“American Archipelago” Struggles to Tie Isolated Stories into One, Cohesive Narrative

The tale of twisted fates in the United States lacks the clarity to tell an effective tale.

“What does it feel like to live in America right now?” Eight local playwrights—Holly Arsenault, Kelleen C. Blanchard, Tré Calhoun, Vincent Delaney, Brendan Healy, Maggie Lee, Sara Porkalob, and Seayoung Yim—joined forces five months ago to begin to answer this question. With responses ranging in form from monologues to group dance scenes, a play named American Archipelago came into being. American Archipelago has its moments—flashes of rich dialogue and meaningful character development—yet the production as a whole lacks cohesion. Perhaps this shouldn’t come as a surprise; weaving together eight narratives representing various American experiences is a tall order, and the result lacks a solid narrative structure. That said, American Archipelago succeeds in small, intimate scenes between a few particularly well-crafted characters.

American Archipelago follows the story of eight different people, with identities that vary drastically across class, gender, and race, living in the United States. A block party and cookout brings the group together from all over the U.S. Folks gather as real-estate agent Bev, played exceptionally by Shermona Mitchell, shows the homes of the seven other characters to the public. Their stories pour forward as they interact, fall in love, argue, and share.

In one vignette, Julia, played by an animated and clever Corrine Magin, explores a kinky relationship with Luis (Carter Rodriquez). Throughout the play, they both confess to engaging with their anger and pain, informed by their histories as characters. Their erotic BDSM relationship consists of Julia throwing tomatoes at Luis. “I like being abused,” he says, looking for “a terrible love.” Near the beginning of the play, we discover that Luis is leaving Leonard (Bob Williams) during their conversation sitting in lawn chairs sharing a cheese plate. Leonard’s relationship to Luis is brief, and felt underdeveloped. Cursory moments similar to this reoccur throughout the play—a new story element is planted, then left untouched.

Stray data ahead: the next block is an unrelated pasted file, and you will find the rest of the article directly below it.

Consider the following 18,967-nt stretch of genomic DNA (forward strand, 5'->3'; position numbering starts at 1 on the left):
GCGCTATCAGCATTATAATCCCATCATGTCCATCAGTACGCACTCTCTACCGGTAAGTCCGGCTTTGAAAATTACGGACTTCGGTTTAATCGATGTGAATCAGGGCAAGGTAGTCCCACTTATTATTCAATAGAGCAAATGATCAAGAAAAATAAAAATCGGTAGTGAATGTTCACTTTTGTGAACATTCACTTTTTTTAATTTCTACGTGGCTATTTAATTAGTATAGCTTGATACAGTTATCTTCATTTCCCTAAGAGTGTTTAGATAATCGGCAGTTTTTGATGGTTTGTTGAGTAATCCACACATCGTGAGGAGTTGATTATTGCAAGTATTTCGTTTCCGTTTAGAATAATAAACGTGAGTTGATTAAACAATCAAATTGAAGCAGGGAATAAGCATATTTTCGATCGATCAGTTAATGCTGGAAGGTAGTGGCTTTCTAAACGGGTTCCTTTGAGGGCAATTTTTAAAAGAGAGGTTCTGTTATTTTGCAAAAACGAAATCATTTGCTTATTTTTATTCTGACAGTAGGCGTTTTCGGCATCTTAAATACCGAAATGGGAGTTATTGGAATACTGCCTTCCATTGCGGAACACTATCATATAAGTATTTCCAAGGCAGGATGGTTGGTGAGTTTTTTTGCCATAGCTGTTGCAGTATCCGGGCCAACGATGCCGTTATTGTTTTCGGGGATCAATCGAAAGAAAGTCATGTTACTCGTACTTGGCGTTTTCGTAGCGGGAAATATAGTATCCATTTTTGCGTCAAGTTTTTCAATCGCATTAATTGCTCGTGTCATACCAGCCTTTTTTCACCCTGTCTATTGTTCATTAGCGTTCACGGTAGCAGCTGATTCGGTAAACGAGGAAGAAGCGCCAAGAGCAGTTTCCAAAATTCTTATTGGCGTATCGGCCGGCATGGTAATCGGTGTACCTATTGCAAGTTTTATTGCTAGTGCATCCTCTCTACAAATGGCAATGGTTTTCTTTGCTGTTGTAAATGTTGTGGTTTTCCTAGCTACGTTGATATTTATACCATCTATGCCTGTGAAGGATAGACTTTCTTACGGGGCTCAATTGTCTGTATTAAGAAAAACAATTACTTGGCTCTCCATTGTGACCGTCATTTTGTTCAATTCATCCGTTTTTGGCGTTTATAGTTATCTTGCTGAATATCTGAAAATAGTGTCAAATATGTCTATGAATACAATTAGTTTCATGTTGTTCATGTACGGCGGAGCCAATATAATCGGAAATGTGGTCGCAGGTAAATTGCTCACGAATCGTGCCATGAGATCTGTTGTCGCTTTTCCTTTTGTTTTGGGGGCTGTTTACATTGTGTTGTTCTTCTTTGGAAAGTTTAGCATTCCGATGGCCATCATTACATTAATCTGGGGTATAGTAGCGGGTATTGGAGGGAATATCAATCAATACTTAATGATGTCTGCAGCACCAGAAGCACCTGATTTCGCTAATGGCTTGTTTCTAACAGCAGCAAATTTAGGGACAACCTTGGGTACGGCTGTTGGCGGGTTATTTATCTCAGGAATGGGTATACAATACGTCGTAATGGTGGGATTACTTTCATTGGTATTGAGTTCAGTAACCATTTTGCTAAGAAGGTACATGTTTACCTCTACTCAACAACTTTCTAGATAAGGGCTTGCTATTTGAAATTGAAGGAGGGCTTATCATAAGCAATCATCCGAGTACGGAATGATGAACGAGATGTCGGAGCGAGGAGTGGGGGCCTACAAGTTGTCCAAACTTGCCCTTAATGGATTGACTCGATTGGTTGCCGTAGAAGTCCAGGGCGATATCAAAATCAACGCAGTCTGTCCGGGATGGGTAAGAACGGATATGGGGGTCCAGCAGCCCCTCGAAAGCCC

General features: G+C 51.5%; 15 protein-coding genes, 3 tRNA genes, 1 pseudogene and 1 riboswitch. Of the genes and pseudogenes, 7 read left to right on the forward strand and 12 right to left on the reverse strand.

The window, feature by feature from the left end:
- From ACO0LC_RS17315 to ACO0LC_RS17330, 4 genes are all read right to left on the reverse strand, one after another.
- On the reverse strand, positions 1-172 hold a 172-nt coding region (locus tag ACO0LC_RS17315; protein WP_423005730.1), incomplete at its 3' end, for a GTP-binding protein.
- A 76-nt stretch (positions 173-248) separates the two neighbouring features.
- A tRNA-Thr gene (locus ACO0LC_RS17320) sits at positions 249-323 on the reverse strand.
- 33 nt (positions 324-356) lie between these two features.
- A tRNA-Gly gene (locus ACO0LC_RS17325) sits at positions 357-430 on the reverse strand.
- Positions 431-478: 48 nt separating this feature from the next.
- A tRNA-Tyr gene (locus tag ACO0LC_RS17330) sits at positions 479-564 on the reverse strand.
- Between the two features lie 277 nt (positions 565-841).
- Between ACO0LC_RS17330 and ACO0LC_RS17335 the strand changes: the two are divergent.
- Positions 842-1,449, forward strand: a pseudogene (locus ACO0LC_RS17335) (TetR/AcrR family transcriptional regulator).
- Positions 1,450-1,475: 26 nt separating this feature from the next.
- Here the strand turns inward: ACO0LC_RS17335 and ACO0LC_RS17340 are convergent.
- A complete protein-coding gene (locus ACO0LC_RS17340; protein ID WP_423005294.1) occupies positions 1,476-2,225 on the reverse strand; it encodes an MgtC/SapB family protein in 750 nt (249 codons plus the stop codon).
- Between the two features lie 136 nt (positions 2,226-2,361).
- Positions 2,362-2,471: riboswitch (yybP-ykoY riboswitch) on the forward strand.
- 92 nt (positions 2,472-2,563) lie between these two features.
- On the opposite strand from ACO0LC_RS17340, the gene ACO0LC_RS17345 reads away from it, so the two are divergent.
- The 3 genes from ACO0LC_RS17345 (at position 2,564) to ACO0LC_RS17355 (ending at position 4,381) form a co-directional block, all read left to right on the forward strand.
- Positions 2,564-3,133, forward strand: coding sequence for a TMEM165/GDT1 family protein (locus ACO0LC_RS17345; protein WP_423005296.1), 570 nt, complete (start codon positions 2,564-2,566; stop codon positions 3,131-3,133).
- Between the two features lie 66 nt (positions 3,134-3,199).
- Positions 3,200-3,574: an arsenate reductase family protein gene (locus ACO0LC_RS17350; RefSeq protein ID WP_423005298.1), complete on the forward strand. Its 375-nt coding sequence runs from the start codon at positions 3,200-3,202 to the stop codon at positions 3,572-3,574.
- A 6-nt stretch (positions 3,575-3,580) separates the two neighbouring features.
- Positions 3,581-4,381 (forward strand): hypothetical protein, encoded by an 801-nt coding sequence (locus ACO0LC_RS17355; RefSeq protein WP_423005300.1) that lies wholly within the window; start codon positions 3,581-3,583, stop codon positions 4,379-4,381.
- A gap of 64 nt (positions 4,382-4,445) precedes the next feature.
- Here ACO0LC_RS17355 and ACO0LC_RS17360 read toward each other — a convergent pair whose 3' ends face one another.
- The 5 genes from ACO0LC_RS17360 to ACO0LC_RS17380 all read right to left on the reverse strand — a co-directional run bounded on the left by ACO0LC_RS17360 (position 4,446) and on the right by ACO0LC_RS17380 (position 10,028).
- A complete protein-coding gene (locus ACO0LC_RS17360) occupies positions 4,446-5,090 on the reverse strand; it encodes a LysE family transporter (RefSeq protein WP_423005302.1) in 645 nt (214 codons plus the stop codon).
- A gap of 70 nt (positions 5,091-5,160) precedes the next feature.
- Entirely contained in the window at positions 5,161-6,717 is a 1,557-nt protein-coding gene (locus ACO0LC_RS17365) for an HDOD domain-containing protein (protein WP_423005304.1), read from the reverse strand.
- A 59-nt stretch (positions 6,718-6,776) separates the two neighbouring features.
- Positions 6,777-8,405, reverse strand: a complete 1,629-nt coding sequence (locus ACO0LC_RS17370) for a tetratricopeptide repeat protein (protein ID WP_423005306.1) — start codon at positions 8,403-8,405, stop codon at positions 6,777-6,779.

In one particularly poignant scene, Bev and Carl (Craig Peterson) discuss their marriage. Bev, who is black, calls out Carl on his whiteness, asking him to “leave me and my body to myself,” and explaining how his whiteness blinds him to her pain. Shortly after this, the narrative shifts and we come across a white woman who is obsessed with chickens and has adopted a daughter whom she treats like a chicken. The two stories are drastically different, and as an audience member the shift was disorienting. The importance and relevancy of Bev and Carl’s conversation as regards living in America was clear, but the narrative around chicken ownership and loneliness was foggy. If the intent in combining these miscellaneous stories was to compare the various pains of living in the United States, the rhythm and transitions between them lacked the clarity necessary to pull it off. I left searching for connections among the pockets of stories presented in American Archipelago, hungry for a deeper look into certain characters and perplexed by others.

American Archipelago, Pony World Theatre, 12th Ave Arts, 1620 12th Ave., ponyworld.org, $10–$20. All ages. Ends Aug. 12.